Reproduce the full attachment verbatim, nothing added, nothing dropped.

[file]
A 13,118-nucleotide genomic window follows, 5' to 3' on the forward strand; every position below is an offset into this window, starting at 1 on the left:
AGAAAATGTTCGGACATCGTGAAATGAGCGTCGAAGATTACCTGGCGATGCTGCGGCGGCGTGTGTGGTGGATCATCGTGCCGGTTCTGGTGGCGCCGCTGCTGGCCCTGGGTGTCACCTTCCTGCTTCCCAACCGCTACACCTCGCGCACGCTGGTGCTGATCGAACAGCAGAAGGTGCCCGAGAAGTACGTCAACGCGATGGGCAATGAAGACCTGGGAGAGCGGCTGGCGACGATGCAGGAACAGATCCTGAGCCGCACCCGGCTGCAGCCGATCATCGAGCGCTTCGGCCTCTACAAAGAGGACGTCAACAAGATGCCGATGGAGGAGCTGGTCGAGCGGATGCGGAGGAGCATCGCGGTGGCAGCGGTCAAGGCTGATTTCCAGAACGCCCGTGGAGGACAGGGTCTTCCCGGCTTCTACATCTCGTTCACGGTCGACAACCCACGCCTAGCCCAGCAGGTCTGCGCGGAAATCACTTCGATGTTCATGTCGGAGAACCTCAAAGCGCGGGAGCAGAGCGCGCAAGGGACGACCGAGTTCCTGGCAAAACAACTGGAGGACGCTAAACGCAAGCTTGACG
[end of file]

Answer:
A 13,118-nucleotide genomic window follows, 5' to 3' on the forward strand; every position below is an offset into this window, starting at 1 on the left:
AGAAAATGTTCGGACATCGTGAAATGAGCGTCGAAGATTACCTGGCGATGCTGCGGCGGCGTGTGTGGTGGATCATCGTGCCGGTTCTGGTGGCGCCGCTGCTGGCCCTGGGTGTCACCTTCCTGCTTCCCAACCGCTACACCTCGCGCACGCTGGTGCTGATCGAACAGCAGAAGGTGCCCGAGAAGTACGTCAACGCGATGGGCAATGAAGACCTGGGAGAGCGGCTGGCGACGATGCAGGAACAGATCCTGAGCCGCACCCGGCTGCAGCCGATCATCGAGCGCTTCGGCCTCTACAAAGAGGACGTCAACAAGATGCCGATGGAGGAGCTGGTCGAGCGGATGCGGAGGAGCATCGCGGTGGCAGCGGTCAAGGCTGATTTCCAGAACGCCCGTGGAGGACAGGGTCTTCCCGGCTTCTACATCTCGTTCACGGTCGACAACCCACGCCTAGCCCAGCAGGTCTGCGCGGAAATCACTTCGATGTTCATGTCGGAGAACCTCAAAGCGCGGGAGCAGAGCGCGCAAGGGACGACCGAGTTCCTGGCAAAACAACTGGAGGACGCTAAACGCAAGCTTGACG